Thursday, December 5, 2013

Book Review: Where'd You Go, Bernadette by Maria Semple

Where'd You Go, Bernadette

Written by: Maria Semple

Published: 2012

SynopsisBernadette Fox is notorious. To her Microsoft-guru husband, she's a fearlessly opinionated partner; to fellow private-school mothers in Seattle, she's a disgrace; to design mavens, she's a revolutionary architect, and to 15-year-old Bee, she is a best friend and, simply, Mom.

Then Bernadette disappears. It began when Bee aced her report card and claimed her promised reward: a family trip to Antarctica. But Bernadette's intensifying allergy to Seattle—and people in general—has made her so agoraphobic that a virtual assistant in India now runs her most basic errands. A trip to the end of the earth is problematic.

To find her mother, Bee compiles email messages, official documents, secret correspondence—creating a compulsively readable and touching novel about misplaced genius and a mother and daughter's role in an absurd world.

“My heart started racing, not the bad kind of heart racing, like I'm going to die. But the good kind of heart racing, like, Hello, can I help you with something? If not, please step aside because I'm about to kick the shit out of life.”

I know this book had been given pretty good reviews by a few of you (Alley and Laura for starters) but what really made me want to read it was that cover. Damn that's a pretty cover. So when I found myself in a bookstore and I saw that cover on the shelf I couldn't not buy a copy could I? And I'm really glad I did. It's always good to know that you guys don't let me down with your recs AND I should totally keep buying books based on pretty covers because it works.

So this book, I really, really loved it. I took it to the beach with me to read and I ended up reading two-thirds of it while I sat on the beach, and then I ended up staying up way too late so that I could get it finished. I felt like it had to be finished that night or else it might lose some of the magic, but I'd be lying if I said I didn't kind of regret that choice the next day when I could barely keep my eyes open. The things we do for books amirite?

What did I love about this book? Umm, everything? I loved the epistolary style. Normally just hearing that a book is written in this style sends me running to the hills, not because I don't like the format, I actually really love it, but 9 times out of 10 it's done terribly and just comes off as kind of lazy. Semple manages to get around this by including all kinds of correspondence, things like email, post-it notes, faxes, reports and also included the occasional 'note' written by Bee as she goes through these documents. I also feel like one of the reasons this worked is that there was a reason for the epistolary format. After the disappearance of her mother (which happens at around the 2/3 point) Bee uses these to try and work out what led to her mother's disappearance and maybe, hopefully, hint at where she might have gone.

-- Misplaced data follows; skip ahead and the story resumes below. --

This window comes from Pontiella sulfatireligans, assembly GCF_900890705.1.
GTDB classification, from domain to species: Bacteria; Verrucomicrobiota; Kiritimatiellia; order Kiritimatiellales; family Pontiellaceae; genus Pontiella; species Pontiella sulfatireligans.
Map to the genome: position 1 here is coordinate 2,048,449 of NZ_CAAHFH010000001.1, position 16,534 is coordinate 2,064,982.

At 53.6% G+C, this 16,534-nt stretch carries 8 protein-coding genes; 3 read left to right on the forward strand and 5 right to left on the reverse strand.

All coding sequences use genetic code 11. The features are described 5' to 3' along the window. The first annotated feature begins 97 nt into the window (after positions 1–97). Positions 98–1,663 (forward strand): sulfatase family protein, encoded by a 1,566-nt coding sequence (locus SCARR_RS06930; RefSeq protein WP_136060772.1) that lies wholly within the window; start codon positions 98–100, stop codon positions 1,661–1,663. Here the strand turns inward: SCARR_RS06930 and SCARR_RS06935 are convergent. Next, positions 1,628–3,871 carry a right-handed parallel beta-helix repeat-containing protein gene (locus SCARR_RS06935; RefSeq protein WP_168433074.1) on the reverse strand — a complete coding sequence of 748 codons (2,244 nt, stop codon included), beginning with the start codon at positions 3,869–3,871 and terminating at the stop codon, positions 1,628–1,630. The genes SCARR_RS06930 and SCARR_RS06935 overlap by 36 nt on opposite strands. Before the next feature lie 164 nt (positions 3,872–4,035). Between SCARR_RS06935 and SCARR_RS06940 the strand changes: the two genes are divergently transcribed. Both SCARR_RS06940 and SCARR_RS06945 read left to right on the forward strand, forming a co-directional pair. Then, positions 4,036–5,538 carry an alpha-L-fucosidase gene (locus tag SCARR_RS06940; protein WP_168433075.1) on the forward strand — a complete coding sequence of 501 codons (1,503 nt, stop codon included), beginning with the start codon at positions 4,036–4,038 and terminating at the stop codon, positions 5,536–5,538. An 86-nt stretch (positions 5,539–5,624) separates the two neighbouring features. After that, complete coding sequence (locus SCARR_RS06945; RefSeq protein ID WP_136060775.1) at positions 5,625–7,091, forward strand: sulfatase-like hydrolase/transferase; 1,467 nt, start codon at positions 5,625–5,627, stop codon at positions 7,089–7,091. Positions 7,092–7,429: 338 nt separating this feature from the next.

So I should probably rewind a little bit. Bernadette Fox is Bee's mum, and she's an eccentric agoraphobic (sort of?) crazy lady. I loved her, I loved her wholeheartedly, and I wanted to be her best friend. She'd absolutely hate that, but maybe if I approached her via email it'd work out okay. She actually reminded me a lot of myself, which is maybe a not so good thing. I mean, I'm not suffering from the range of legitimate psychological conditions she evidentially is, but there was something about her sardonic, grumpy manic energy that was familiar. Which is maybe why I felt so Chris Crocker any time someone was an ass to her.

And people are really nasty to her. Because she isn't your usual cookie-cutter stepford wife, all of the other mothers at Bee's school hate Bernadette and constantly gossip and complain about her lack of school pride. Because Bernadette is so offensive to what they've decided is important in life, they trespass onto her property and complain about blackberry thickets or falsely accuse her of running over their feet. And it made me so mad. Because if Bernadette and her family are okay with her eccentricities, and if her daughter is healthy and happy then why should they even think about getting involved?

Of course, it isn't as simple as that. Semple does such a good job of setting up the good guys and bad buys and then completely destroying those roles. As more emails or letters come to light, you realise that something that seemed selfish perhaps wasn't so selfish. Or maybe that event was actually a lot more one-sided than young Bee's recollection is. Some people remain awful (some are so, so awful*) but none of it is black and white. There are reasons people act the way they do, or act out the way they do and it's so refreshingly real.

But (and this is a little but) I found the ending a little silly. And actually, when you consider that Semple used to write for Arrested Development it's almost to be expected - those shows didn't exactly have a realistic wrap up each week. But while it soured the story for me a little, it wasn't nearly enough to really make me feel any less warm and fuzzy about it. Even Semple being mean to Canada** wasn't enough to make me turn against her and her poppy bright book.

This has been pretty vague, but everyone else (*ahem* Alley and Laura) has already said so much, so well plus I don't want to give away any little details which might temper your view when you decide to read it (which you're going to do right? Of course you are!). But just know this little book about family is the perfect proof that there is always two sides to every story, but more often than not there are actually 5 or 6 or 7 hidden sides that we rarely find out about. So do read it, okay?

*Guys, I NEED to discuss Bee's dad and Soo-Lin. How did you feel about that whole scenario and how it was laid out?

**Don't worry Canada, I've got your back.


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